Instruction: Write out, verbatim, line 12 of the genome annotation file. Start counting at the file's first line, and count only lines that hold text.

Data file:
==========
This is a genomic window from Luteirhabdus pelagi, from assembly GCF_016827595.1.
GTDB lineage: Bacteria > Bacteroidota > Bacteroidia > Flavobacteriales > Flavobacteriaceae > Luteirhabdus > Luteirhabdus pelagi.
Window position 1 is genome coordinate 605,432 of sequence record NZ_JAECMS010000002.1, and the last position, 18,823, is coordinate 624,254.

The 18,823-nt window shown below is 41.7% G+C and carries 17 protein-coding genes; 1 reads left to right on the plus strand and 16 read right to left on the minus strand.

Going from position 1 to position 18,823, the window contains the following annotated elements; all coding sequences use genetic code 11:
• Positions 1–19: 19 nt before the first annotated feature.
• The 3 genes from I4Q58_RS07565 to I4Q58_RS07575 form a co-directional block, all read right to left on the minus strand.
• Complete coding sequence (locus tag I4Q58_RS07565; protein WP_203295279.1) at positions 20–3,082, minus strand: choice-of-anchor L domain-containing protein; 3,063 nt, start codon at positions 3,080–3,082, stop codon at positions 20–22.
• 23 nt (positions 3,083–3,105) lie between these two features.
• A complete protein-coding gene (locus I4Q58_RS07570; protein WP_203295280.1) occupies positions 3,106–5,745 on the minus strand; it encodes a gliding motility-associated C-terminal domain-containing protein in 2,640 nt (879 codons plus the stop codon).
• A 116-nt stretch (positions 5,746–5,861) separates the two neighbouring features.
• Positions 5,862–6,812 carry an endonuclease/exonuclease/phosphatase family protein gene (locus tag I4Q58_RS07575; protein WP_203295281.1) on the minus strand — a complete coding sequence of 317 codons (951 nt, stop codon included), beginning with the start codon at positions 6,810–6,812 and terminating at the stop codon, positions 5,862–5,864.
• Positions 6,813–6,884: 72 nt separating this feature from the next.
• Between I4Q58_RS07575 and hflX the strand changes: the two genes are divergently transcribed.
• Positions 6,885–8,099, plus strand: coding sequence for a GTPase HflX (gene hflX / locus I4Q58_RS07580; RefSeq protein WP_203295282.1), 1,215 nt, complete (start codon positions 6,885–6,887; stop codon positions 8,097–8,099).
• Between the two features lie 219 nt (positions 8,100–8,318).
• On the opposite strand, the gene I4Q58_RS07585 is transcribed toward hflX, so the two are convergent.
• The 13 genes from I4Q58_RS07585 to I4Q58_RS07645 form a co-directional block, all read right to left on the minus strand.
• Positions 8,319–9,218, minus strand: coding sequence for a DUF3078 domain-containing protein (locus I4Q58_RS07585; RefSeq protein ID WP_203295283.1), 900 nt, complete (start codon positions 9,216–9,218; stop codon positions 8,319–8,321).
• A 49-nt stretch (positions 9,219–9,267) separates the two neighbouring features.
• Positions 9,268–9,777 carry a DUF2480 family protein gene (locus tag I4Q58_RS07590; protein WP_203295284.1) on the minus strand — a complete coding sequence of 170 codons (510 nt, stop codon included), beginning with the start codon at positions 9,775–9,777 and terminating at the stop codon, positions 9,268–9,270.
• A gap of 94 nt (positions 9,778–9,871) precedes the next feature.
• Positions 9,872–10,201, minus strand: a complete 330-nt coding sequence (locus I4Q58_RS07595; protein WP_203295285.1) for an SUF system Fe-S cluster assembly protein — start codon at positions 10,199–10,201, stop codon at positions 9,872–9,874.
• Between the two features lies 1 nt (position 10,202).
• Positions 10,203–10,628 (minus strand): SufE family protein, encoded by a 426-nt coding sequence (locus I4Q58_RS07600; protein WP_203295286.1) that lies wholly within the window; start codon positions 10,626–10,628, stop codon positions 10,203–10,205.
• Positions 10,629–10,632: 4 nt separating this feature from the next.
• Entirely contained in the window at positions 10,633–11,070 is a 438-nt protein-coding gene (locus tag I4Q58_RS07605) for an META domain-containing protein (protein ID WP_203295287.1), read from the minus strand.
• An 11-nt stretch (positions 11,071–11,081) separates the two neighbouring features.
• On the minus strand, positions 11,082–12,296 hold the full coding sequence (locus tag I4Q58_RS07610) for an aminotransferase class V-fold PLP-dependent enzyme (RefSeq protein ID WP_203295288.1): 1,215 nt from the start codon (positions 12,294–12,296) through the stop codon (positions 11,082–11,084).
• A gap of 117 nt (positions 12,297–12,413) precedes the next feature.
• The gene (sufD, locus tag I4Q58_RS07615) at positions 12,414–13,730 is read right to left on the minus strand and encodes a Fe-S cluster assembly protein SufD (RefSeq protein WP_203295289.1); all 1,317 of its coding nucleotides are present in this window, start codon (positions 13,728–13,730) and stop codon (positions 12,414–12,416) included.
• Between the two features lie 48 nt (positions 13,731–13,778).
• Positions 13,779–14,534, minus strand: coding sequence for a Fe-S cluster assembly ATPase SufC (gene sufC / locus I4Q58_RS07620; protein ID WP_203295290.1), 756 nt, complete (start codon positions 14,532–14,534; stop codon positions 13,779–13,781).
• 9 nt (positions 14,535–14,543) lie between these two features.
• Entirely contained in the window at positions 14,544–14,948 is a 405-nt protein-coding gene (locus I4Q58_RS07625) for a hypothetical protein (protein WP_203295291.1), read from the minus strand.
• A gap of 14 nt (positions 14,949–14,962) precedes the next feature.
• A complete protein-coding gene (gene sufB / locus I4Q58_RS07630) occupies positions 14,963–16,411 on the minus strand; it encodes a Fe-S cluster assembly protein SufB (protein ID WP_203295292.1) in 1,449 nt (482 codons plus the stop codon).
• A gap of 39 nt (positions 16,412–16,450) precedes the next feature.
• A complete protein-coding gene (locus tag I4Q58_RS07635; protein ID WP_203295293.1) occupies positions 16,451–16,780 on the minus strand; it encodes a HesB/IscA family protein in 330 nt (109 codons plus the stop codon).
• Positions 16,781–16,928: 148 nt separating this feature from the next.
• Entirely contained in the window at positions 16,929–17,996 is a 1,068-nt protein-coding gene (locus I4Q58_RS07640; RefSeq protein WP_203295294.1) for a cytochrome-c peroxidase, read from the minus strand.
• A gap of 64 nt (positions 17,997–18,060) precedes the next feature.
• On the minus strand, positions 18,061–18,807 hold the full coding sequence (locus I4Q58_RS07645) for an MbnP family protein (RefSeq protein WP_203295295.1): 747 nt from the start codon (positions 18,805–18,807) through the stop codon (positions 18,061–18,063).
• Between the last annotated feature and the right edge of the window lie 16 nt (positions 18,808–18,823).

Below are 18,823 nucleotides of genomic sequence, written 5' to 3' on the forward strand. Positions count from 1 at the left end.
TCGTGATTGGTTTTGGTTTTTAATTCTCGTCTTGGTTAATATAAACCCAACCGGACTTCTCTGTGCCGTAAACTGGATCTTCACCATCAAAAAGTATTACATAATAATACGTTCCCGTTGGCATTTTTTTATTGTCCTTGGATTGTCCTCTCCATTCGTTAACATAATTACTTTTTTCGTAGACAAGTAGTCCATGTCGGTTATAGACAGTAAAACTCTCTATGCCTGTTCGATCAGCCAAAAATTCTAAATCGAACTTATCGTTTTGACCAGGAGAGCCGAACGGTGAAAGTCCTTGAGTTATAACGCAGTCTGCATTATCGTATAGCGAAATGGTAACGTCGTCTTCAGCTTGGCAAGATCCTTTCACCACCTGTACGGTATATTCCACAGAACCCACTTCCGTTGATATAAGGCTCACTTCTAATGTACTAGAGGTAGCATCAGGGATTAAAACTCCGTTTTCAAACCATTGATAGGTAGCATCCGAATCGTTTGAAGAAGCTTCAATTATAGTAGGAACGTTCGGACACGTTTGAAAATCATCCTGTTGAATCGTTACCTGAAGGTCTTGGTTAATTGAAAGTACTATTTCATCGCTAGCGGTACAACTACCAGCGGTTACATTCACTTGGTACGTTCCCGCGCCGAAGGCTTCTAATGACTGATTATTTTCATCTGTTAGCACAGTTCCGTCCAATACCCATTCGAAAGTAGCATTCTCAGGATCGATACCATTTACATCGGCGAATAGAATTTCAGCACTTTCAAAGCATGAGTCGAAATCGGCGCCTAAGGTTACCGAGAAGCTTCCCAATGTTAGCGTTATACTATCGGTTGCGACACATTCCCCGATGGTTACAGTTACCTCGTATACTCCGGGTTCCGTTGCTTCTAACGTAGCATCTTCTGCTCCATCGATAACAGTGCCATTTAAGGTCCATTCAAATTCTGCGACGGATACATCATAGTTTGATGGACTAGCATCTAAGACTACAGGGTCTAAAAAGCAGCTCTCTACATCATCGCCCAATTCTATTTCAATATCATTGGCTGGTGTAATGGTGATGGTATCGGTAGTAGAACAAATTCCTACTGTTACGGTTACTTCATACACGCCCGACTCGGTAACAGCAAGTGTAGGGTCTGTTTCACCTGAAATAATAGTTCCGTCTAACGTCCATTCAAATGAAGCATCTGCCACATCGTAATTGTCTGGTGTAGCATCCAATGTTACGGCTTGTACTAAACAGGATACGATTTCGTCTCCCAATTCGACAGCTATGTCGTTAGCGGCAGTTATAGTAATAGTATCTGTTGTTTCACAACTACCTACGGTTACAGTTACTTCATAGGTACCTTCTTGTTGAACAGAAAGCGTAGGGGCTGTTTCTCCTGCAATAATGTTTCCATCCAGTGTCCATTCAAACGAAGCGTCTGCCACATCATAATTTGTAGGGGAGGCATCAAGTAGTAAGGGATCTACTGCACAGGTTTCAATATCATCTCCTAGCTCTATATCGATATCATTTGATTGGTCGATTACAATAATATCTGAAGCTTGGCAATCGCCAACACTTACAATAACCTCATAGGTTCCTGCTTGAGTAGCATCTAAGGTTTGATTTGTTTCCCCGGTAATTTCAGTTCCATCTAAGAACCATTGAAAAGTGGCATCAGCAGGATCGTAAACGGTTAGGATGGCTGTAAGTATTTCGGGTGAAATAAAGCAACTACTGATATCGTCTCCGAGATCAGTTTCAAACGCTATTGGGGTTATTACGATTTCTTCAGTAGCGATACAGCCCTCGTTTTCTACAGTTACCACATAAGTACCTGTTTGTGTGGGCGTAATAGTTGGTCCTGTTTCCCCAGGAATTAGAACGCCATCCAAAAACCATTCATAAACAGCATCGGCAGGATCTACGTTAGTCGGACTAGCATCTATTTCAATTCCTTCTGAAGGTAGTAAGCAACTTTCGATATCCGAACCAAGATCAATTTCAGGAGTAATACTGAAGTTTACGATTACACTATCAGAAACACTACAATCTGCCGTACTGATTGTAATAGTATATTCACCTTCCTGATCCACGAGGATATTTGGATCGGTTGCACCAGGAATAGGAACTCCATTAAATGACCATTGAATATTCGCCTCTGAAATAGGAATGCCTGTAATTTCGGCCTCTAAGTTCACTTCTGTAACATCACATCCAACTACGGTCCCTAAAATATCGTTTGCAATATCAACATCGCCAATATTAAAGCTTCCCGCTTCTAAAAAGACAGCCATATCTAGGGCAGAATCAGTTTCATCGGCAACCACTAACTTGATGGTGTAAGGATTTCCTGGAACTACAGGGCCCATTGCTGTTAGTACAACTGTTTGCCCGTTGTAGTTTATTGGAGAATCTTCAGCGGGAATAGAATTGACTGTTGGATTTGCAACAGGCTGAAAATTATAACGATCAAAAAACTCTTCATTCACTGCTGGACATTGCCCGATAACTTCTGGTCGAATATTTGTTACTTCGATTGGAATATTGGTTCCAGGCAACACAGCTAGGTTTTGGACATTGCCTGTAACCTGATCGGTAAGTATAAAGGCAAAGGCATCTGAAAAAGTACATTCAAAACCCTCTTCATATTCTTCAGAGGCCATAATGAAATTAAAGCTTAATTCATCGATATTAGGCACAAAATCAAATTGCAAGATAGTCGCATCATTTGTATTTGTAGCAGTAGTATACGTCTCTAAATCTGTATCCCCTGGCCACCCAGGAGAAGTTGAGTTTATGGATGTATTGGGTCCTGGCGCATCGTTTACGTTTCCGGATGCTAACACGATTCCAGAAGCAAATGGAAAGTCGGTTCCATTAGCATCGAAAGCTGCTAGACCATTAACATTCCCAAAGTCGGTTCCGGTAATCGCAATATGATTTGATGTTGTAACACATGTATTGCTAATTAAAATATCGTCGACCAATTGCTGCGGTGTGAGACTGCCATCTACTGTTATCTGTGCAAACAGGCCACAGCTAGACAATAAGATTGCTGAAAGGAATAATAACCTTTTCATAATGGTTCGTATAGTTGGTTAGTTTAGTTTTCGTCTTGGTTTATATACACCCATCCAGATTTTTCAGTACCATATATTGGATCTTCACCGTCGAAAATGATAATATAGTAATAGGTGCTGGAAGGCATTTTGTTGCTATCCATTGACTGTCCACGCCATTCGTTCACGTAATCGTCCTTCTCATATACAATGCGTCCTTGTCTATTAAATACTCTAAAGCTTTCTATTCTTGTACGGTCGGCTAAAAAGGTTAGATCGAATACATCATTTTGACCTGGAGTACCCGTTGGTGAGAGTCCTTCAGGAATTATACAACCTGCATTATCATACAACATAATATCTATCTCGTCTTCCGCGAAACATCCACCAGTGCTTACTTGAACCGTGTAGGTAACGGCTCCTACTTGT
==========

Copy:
• Positions 5,862–6,812 carry an endonuclease/exonuclease/phosphatase family protein gene (locus tag I4Q58_RS07575; protein WP_203295281.1) on the minus strand — a complete coding sequence of 317 codons (951 nt, stop codon included), beginning with the start codon at positions 6,810–6,812 and terminating at the stop codon, positions 5,862–5,864.